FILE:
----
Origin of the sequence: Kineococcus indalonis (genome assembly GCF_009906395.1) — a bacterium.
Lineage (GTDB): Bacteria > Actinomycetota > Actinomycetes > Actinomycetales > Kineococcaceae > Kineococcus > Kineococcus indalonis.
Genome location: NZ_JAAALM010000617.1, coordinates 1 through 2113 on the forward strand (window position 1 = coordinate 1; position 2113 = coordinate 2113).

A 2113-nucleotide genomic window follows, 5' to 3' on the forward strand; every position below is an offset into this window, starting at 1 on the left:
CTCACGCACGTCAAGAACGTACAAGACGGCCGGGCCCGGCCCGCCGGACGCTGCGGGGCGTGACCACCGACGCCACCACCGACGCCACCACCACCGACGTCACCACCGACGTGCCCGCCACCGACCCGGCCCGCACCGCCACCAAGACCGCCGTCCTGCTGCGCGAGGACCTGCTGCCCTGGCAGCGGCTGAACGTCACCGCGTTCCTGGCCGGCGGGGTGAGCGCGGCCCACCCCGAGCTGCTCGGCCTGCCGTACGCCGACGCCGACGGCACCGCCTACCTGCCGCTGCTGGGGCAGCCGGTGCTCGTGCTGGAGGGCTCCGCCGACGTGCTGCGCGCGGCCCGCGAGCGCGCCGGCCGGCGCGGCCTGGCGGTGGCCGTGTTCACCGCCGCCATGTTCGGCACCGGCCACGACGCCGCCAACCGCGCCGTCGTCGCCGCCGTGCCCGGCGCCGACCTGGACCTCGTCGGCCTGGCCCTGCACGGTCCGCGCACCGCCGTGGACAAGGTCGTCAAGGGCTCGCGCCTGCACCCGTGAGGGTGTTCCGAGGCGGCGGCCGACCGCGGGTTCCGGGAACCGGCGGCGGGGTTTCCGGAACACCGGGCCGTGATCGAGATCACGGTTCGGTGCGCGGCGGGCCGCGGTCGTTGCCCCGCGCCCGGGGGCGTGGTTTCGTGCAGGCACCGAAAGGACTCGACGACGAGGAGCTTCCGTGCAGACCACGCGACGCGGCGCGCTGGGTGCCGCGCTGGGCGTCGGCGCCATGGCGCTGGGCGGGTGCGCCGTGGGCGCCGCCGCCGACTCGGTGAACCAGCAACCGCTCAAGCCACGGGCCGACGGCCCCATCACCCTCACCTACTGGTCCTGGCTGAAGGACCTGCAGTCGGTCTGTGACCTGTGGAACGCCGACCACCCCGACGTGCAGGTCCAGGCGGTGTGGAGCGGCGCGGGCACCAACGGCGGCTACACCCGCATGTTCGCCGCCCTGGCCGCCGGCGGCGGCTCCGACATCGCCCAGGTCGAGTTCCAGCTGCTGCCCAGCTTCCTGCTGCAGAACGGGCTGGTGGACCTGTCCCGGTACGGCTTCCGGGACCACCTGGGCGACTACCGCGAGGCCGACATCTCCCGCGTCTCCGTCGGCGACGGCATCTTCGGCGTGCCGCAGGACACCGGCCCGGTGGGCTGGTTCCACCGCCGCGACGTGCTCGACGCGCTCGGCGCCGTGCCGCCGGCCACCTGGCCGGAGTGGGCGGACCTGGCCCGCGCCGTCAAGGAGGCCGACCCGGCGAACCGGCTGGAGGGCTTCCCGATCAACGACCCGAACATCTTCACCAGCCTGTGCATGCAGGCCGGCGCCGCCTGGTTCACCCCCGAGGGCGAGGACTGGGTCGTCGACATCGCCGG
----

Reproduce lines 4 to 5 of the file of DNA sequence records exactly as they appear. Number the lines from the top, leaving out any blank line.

A 2113-nucleotide genomic window follows, 5' to 3' on the forward strand; every position below is an offset into this window, starting at 1 on the left:
CTCACGCACGTCAAGAACGTACAAGACGGCCGGGCCCGGCCCGCCGGACGCTGCGGGGCGTGACCACCGACGCCACCACCGACGCCACCACCACCGACGTCACCACCGACGTGCCCGCCACCGACCCGGCCCGCACCGCCACCAAGACCGCCGTCCTGCTGCGCGAGGACCTGCTGCCCTGGCAGCGGCTGAACGTCACCGCGTTCCTGGCCGGCGGGGTGAGCGCGGCCCACCCCGAGCTGCTCGGCCTGCCGTACGCCGACGCCGACGGCACCGCCTACCTGCCGCTGCTGGGGCAGCCGGTGCTCGTGCTGGAGGGCTCCGCCGACGTGCTGCGCGCGGCCCGCGAGCGCGCCGGCCGGCGCGGCCTGGCGGTGGCCGTGTTCACCGCCGCCATGTTCGGCACCGGCCACGACGCCGCCAACCGCGCCGTCGTCGCCGCCGTGCCCGGCGCCGACCTGGACCTCGTCGGCCTGGCCCTGCACGGTCCGCGCACCGCCGTGGACAAGGTCGTCAAGGGCTCGCGCCTGCACCCGTGAGGGTGTTCCGAGGCGGCGGCCGACCGCGGGTTCCGGGAACCGGCGGCGGGGTTTCCGGAACACCGGGCCGTGATCGAGATCACGGTTCGGTGCGCGGCGGGCCGCGGTCGTTGCCCCGCGCCCGGGGGCGTGGTTTCGTGCAGGCACCGAAAGGACTCGACGACGAGGAGCTTCCGTGCAGACCACGCGACGCGGCGCGCTGGGTGCCGCGCTGGGCGTCGGCGCCATGGCGCTGGGCGGGTGCGCCGTGGGCGCCGCCGCCGACTCGGTGAACCAGCAACCGCTCAAGCCACGGGCCGACGGCCCCATCACCCTCACCTACTGGTCCTGGCTGAAGGACCTGCAGTCGGTCTGTGACCTGTGGAACGCCGACCACCCCGACGTGCAGGTCCAGGCGGTGTGGAGCGGCGCGGGCACCAACGGCGGCTACACCCGCATGTTCGCCGCCCTGGCCGCCGGCGGCGGCTCCGACATCGCCCAGGTCGAGTTCCAGCTGCTGCCCAGCTTCCTGCTGCAGAACGGGCTGGTGGACCTGTCCCGGTACGGCTTCCGGGACCACCTGGGCGACTACCGCGAGGCCGACATCTCCCGCGTCTCCGTCGGCGACGGCATCTTCGGCGTGCCGCAGGACACCGGCCCGGTGGGCTGGTTCCACCGCCGCGACGTGCTCGACGCGCTCGGCGCCGTGCCGCCGGCCACCTGGCCGGAGTGGGCGGACCTGGCCCGCGCCGTCAAGGAGGCCGACCCGGCGAACCGGCTGGAGGGCTTCCCGATCAACGACCCGAACATCTTCACCAGCCTGTGCATGCAGGCCGGCGCCGCCTGGTTCACCCCCGAGGGCGAGGACTGGGTCGTCGACATCGCCGG